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Apple Asks California to Change Autonomous Testing Rules

Ford, Tesla, Waymo and Uber on board with requested moves.

by on May.01, 2017

Apple asked for and received permission to test autonomous vehicles in California, but it's requesting some rules changes.

For a company that is supposed to have ditched the idea of developing a self-driving vehicle, Apple Inc. is certainly taking an active role into the research autonomous vehicles.

Apple, along with several other companies actively working on autonomous technology, such Ford Motor Co. Tesla, Waymo and Uber, is asking California to alter policy on testing self-driving cars.

What a Conceptt!

In a letter, Apple recommended a sequence of changes to the draft policy that is still in development and stated that it looks forward to working with California and others “so that rapid technology development may be realized while ensuring the safety of the traveling public.”

Waymo, the self-driving car unit of Google parent company Alphabet Inc., Ford Motor Co., Uber Technologies Inc., Tesla Motors Inc. and Toyota Motor Corp. also filed comments.

(Apple gets the nod to test autonomous vehicles in California. Click Here for details.)

Apple’s proposal also would require carmakers to disclose when test drivers may have stepped in to keep away even minor traffic violations. Apple contends that the reporting rules as written leave too much twist room for car makers and “caused public confusion and misunderstanding,” Steve Kenner, Apple’s director of product integrity, wrote in his comments to the Department of Motor Vehicles, which administers California’s rules.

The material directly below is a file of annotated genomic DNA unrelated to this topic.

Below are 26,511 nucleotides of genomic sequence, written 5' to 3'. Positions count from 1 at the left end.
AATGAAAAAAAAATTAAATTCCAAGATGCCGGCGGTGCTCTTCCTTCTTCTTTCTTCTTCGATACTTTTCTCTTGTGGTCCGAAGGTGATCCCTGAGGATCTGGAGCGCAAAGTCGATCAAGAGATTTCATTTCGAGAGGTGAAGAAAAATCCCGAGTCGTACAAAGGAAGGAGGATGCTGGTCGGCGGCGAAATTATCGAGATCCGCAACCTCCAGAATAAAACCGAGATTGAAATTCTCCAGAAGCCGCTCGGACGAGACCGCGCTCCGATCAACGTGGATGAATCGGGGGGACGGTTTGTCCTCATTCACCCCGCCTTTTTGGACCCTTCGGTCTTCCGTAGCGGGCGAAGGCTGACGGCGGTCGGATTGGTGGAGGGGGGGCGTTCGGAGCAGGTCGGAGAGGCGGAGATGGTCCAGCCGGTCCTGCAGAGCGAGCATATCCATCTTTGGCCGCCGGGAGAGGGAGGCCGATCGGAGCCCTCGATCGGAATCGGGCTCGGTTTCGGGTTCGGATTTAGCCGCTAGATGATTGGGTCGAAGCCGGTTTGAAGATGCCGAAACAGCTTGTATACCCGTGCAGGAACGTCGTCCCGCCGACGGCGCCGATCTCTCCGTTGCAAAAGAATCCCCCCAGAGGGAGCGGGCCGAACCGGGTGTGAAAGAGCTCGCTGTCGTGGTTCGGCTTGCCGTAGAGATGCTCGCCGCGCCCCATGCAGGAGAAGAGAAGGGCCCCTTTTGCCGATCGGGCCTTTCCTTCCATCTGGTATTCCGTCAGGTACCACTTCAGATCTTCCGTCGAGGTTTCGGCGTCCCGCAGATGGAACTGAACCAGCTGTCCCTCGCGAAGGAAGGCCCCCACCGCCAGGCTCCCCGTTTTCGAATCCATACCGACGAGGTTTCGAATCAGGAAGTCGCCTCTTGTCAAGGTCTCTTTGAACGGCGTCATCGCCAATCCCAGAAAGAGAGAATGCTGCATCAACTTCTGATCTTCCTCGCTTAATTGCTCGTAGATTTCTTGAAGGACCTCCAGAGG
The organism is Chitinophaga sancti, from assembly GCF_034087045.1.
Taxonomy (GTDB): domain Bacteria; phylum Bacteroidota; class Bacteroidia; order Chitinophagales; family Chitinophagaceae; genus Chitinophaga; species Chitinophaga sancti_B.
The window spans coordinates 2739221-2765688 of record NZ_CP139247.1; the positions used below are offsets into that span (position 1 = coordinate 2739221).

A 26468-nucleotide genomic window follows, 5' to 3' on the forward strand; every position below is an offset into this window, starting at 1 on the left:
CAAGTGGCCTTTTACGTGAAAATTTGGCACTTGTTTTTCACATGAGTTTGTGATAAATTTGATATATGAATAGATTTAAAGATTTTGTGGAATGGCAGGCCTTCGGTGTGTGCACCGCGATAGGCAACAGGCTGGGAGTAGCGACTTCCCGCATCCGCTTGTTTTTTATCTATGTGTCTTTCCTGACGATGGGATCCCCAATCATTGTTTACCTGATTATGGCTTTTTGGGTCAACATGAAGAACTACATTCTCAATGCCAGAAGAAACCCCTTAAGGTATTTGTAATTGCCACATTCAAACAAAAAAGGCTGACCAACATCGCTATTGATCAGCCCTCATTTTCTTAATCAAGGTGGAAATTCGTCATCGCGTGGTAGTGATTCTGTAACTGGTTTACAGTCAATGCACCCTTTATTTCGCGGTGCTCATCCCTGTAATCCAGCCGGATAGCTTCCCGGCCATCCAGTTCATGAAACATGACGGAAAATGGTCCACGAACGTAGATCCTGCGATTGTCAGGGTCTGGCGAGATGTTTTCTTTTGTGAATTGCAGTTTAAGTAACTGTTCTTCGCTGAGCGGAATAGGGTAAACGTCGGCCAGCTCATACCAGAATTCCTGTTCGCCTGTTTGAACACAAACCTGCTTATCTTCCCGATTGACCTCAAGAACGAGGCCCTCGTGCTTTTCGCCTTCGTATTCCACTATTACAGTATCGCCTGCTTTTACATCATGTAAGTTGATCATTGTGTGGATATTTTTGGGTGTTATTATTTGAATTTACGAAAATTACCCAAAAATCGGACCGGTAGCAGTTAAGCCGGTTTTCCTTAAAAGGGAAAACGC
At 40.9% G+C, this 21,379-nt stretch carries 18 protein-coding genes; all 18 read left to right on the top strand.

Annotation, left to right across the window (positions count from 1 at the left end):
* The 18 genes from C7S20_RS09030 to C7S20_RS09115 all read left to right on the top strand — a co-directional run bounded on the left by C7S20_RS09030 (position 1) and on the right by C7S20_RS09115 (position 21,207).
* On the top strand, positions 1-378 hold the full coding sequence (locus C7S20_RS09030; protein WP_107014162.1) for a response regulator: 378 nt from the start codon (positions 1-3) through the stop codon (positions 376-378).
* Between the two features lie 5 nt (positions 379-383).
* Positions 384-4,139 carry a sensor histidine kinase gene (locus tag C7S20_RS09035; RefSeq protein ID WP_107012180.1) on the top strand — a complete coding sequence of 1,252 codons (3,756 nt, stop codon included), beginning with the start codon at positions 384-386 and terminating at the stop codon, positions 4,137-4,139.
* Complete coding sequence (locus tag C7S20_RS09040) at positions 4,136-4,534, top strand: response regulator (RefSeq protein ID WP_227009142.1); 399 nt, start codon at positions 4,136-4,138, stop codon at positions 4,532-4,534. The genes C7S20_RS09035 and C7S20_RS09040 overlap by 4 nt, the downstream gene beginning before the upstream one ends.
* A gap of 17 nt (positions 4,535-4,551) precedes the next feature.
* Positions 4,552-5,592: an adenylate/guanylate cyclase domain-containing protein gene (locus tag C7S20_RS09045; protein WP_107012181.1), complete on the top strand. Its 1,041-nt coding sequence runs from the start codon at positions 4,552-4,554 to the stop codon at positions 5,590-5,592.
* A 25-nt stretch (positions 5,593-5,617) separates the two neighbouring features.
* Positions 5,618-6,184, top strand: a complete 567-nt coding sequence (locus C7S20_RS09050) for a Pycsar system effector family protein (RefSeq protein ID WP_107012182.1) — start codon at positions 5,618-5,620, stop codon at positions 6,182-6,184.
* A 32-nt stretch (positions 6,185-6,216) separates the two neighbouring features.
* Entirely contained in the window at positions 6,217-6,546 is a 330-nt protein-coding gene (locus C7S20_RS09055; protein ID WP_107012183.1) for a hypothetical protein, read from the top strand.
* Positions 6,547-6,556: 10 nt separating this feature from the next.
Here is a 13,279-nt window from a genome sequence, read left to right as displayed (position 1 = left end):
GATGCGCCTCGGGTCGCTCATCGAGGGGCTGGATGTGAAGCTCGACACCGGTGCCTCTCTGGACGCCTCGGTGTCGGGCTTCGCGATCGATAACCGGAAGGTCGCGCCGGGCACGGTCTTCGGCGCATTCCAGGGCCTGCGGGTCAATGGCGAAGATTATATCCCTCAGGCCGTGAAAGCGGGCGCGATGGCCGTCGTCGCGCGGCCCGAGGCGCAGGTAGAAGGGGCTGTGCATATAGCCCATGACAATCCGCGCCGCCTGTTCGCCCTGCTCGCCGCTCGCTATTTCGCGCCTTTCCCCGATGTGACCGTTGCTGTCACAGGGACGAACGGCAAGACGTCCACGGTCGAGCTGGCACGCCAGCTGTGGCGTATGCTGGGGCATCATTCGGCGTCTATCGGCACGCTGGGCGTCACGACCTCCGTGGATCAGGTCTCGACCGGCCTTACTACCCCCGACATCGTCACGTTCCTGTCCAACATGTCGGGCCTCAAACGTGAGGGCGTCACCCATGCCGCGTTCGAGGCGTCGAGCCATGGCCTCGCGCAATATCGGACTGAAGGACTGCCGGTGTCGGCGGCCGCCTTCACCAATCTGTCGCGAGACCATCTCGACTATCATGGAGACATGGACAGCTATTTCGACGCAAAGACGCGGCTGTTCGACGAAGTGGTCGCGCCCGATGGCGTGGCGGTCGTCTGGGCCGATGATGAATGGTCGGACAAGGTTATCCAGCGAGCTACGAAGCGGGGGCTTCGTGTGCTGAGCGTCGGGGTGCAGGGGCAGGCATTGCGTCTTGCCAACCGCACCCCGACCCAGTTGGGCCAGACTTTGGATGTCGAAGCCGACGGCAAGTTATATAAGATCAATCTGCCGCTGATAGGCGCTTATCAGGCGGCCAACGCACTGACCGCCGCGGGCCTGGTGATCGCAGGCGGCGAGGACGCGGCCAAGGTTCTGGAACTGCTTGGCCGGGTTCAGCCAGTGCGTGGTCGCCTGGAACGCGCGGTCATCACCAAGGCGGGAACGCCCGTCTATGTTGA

In keeping with the company’s traditional policy of shrouding its product development in tight secrecy, Apple has said little about its self-driving projects. However, speculation in the tech press is that the project might had been scaled back dramatically after several experts familiar with autonomous vehicles had left the company in recent months.

Thus, it was a surprise to many in Silicon Valley tech community when Apple asked the California DMV to test autonomous vehicles on the state’s public roads. Outside speculation still suggests that Apple is angling to become a supplier of self-driving vehicle systems technology with an eye towards collecting the immense cache of data autonomous vehicles are expected to generate and used to tell users where to go for coffee or guide them to a meeting with a client.

However, Apple’s corporate culture has typically eschewed the role of supplier and leaned towards producing its own branded products.

(Is Amazon also ready to enter the autonomous vehicle field? Click Here for the story.)

Meanwhile, in its comments, Tesla, which has announced plans to develop trucks, complained about weight restrictions for driverless vehicles.

Ford asked for less onerous requirements for approval of software updates, noting that “multiple” software updates within a year could exist and leave test fleets grounded for days at a time while a manufacturer waits for DMV approvals.

Manufacturers also have begun testing driverless vehicles in places such Arizona and Michigan.

Waymo, for example, announced it was ordering an additional 500 Chrysler Pacifica minivans for an extensive test in Phoenix that will include volunteer passengers using autonomous vehicles. Uber is also testing vehicles around Phoenix.

(To see more about Apple’s automotive setbacks, Click Here.)

GM CEO Mary Barra also confirmed last week that GM had begun testing autonomous vehicles around Detroit.

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